Nicolas King: Shakin’ the Blues Away!

| June 16, 2015

Nicolas King

Shakin’ the Blues Away!

Birdland, NYC, June 14, 2015

Reviewed by Elizabeth Ahlfors for Cabaret Scenes

Photo: Stephen Sorokoff

Photo: Stephen Sorokoff

These days, Nicolas King is king of swing and the mood is 18-karat cool as he casts a feel-good mood over an almost-summer audience at Birdland. For this dynamo, the way to shake your blues away is “Swing, Swing, Swing” and with Mike Renzi at the piano, Tom Hubbard on bass, and Ray Marchico on drums, King swings hard. His pitch is perfect and his stage presence is easy breezy. He can croon and scat and has excellent taste in choosing songs.

Today, well past the heyday of nightclub entertainers when Bobby Darin captured a stage and entranced an audience, here comes Nicolas King, a 20-something polished professional. He has been on stage since age four and was in three Broadway shows before 12, including Beauty and the Beast. No surprise that his songbook has influences of theater, jazz and standards. Well-trained vocal chops and natural energy have brought him to numerous television shows, the Mabel Mercer Foundation’s Cabaret Convention, winning a Julie Wilson Cabaret Award and Bistro Award. He has several mentors, including his grandmother who is a jazz teacher, and no small credit goes to the mentorship of Mike Renzi, who has accompanied the best of the best in the American songbook. The swing and versatility of jazz powers like Mel Tormé and the stage energy of Sammy Davis, Jr. are studied by numerous performers and it’s easy to sense their influences on Nicolas King.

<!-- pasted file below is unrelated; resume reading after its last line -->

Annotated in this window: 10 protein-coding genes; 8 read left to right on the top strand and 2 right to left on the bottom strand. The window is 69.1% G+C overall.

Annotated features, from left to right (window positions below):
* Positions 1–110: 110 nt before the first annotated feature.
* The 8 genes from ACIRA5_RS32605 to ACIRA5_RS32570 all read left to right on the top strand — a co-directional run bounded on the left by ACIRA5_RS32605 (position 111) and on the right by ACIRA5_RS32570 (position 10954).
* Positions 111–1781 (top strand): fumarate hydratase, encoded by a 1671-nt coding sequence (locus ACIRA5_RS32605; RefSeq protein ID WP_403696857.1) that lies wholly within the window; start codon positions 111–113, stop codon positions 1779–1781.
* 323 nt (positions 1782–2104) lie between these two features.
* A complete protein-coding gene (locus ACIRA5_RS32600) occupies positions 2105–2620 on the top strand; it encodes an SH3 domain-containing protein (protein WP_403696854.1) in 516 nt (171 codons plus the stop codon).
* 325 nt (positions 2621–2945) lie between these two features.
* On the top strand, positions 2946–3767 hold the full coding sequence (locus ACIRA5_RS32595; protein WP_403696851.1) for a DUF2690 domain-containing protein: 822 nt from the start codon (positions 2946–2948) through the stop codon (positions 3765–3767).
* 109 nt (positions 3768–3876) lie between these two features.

The title song, “Shakin’ the Blues Away” (Irving Berlin), promises to get rid of “unhappy news,” settle back with a drink and get the toes tapping. Once King starts, he keeps going. Admittedly he veers just a bit from the feel-good ambiance with a pairing of “Goody Goody” (Matty Malneck and Johnny Mercer) and “I Wanna Be Around,” written from an idea sent to Mercer by an Ohio housewife, Sadie Vimmerstedt, who sent him the first line. (Mercer wrote the song and Vimmerstedt received 50% of the royalties.) An even more quiet mood came with the addition of Michel Legrand/Alan and Marilyn Bergman’s duo from Yentl: “Where Is It Written” and “The Way She (He) Makes Me Feel.” Lately King has infected his ballads with more emotion.

Importantly, he is the rare entertainer who always stays completely present in the show and this connection brings an infectious communication between audience and performer. The 11-o’clock number is Dorothy Fields and Jerome Kern’s “Pick Yourself Up” from Swingtime, a memorable arrangement by Renzi for Mel Tormé and a strong dose of high-octane energy for King. Also notable was the punchy determination of “I Will Wait for You” by Legrand with Norman Gimbel’s English lyric.

Adding Elton John/Bernie Taupin’s “Rocket Man” to the lineup was a shrewd nod by an ebullient performer on a rocket ride fueled by some top-of-the-line confreres.

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Category: Cabaret Reviews, New York City, New York City Cabaret Reviews

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